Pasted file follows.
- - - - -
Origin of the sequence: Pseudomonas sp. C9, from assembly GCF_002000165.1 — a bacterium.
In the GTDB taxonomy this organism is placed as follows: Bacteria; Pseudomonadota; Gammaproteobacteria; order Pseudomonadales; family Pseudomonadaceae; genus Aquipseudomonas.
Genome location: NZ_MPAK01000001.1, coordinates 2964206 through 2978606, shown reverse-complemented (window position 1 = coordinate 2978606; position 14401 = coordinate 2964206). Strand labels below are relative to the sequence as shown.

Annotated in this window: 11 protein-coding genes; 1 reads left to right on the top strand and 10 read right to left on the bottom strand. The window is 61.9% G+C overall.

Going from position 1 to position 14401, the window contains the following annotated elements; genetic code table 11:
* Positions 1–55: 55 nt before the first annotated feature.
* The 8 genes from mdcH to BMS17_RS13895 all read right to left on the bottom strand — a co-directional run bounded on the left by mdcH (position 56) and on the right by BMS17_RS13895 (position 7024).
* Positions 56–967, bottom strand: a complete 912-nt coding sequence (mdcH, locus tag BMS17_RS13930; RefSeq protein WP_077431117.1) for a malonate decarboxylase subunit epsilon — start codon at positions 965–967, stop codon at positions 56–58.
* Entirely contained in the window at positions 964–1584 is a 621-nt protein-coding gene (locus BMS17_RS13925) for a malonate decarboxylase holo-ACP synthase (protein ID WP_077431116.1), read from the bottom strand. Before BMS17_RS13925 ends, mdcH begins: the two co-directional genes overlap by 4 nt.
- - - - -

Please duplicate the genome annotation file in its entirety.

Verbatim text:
Origin of the sequence: Pseudomonas sp. C9, from assembly GCF_002000165.1 — a bacterium.
In the GTDB taxonomy this organism is placed as follows: Bacteria; Pseudomonadota; Gammaproteobacteria; order Pseudomonadales; family Pseudomonadaceae; genus Aquipseudomonas.
Genome location: NZ_MPAK01000001.1, coordinates 2964206 through 2978606, shown reverse-complemented (window position 1 = coordinate 2978606; position 14401 = coordinate 2964206). Strand labels below are relative to the sequence as shown.

Annotated in this window: 11 protein-coding genes; 1 reads left to right on the top strand and 10 read right to left on the bottom strand. The window is 61.9% G+C overall.

Going from position 1 to position 14401, the window contains the following annotated elements; genetic code table 11:
* Positions 1–55: 55 nt before the first annotated feature.
* The 8 genes from mdcH to BMS17_RS13895 all read right to left on the bottom strand — a co-directional run bounded on the left by mdcH (position 56) and on the right by BMS17_RS13895 (position 7024).
* Positions 56–967, bottom strand: a complete 912-nt coding sequence (mdcH, locus tag BMS17_RS13930; RefSeq protein WP_077431117.1) for a malonate decarboxylase subunit epsilon — start codon at positions 965–967, stop codon at positions 56–58.
* Entirely contained in the window at positions 964–1584 is a 621-nt protein-coding gene (locus BMS17_RS13925) for a malonate decarboxylase holo-ACP synthase (protein ID WP_077431116.1), read from the bottom strand. Before BMS17_RS13925 ends, mdcH begins: the two co-directional genes overlap by 4 nt.